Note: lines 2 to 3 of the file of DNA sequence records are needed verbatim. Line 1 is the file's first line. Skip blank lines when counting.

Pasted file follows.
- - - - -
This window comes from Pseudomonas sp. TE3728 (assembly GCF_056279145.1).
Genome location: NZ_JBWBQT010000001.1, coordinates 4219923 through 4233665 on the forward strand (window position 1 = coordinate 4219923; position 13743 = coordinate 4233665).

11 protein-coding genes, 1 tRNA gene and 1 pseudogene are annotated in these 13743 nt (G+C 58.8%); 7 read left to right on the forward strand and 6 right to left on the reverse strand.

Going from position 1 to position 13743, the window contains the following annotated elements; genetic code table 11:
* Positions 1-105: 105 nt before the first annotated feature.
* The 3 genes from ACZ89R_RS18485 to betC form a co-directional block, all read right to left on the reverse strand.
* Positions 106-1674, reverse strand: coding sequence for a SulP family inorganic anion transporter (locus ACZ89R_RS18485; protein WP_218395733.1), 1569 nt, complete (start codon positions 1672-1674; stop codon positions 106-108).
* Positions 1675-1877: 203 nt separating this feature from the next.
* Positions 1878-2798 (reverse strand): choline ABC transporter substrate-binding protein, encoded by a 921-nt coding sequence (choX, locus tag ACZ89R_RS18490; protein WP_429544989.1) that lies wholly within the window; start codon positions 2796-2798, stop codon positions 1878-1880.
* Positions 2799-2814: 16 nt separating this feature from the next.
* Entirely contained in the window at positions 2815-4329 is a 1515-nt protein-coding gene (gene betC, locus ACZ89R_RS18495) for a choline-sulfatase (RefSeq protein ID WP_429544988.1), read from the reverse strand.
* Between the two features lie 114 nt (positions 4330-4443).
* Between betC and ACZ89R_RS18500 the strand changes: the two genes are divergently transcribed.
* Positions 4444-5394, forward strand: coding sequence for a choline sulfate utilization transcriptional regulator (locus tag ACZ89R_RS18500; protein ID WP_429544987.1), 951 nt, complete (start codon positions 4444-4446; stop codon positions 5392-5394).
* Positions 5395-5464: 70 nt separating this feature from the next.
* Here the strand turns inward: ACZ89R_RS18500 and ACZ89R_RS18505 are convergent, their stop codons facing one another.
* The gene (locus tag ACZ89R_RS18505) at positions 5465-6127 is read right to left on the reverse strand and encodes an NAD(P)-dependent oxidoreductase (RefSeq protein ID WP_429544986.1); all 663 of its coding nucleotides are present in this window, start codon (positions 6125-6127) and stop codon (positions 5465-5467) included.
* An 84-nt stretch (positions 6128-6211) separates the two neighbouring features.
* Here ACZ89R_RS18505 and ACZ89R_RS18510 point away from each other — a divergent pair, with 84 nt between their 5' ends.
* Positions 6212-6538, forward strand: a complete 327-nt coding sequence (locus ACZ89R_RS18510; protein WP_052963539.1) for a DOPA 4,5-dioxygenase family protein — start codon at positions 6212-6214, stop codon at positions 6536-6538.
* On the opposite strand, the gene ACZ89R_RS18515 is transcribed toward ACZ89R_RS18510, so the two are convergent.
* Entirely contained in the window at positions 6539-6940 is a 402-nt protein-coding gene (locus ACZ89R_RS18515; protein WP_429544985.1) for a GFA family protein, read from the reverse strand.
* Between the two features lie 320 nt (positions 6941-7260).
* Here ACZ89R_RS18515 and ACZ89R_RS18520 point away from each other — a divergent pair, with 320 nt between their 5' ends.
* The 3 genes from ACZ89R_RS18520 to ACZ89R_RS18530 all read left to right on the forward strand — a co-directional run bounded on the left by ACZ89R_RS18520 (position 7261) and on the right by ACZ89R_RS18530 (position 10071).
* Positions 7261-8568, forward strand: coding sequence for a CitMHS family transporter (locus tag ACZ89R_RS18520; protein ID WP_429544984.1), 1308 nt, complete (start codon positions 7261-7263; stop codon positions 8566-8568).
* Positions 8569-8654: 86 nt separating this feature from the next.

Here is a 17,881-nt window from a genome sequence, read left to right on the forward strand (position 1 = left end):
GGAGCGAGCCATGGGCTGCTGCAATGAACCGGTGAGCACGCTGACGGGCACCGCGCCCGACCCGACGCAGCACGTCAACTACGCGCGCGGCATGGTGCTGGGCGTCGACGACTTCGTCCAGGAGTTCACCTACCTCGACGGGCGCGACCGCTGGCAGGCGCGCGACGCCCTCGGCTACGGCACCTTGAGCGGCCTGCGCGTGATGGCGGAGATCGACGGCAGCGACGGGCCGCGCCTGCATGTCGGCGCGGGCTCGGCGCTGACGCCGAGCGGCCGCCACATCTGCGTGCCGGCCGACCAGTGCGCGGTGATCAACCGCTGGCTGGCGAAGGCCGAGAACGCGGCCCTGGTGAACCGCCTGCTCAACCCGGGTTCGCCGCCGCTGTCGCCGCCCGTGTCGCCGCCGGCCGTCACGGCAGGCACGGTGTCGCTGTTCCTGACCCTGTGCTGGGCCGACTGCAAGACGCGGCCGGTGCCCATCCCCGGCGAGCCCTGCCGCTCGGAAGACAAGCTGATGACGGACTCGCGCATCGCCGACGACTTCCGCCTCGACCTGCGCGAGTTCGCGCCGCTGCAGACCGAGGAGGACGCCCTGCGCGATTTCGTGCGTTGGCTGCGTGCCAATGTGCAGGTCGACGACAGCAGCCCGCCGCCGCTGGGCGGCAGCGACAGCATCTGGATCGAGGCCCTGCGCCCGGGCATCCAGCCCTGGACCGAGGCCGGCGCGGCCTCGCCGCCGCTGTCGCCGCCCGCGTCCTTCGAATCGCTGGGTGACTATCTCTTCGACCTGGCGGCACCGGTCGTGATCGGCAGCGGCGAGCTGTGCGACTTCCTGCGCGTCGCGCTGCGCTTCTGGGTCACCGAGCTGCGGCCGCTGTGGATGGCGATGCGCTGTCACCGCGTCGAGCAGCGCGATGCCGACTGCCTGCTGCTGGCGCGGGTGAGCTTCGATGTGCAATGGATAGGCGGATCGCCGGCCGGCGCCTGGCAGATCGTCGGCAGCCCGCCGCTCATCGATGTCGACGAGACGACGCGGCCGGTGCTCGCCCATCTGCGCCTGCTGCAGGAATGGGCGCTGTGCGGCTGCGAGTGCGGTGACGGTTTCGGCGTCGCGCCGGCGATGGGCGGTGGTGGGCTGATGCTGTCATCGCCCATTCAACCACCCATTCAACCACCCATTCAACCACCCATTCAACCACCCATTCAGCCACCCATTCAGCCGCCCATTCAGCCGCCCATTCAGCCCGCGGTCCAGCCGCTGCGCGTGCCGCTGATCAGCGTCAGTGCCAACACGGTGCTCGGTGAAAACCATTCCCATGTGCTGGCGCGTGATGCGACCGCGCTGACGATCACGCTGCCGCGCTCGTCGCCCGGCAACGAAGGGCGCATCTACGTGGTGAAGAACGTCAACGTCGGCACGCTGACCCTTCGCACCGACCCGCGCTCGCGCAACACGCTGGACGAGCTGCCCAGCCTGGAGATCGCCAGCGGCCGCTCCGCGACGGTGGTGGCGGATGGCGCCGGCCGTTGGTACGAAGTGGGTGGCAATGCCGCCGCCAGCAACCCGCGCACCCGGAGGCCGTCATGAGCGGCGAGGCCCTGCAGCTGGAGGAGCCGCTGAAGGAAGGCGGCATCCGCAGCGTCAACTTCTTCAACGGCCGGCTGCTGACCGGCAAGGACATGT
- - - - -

Genome location: NZ_JBWBQT010000001.1, coordinates 4219923 through 4233665 on the forward strand (window position 1 = coordinate 4219923; position 13743 = coordinate 4233665).

11 protein-coding genes, 1 tRNA gene and 1 pseudogene are annotated in these 13743 nt (G+C 58.8%); 7 read left to right on the forward strand and 6 right to left on the reverse strand.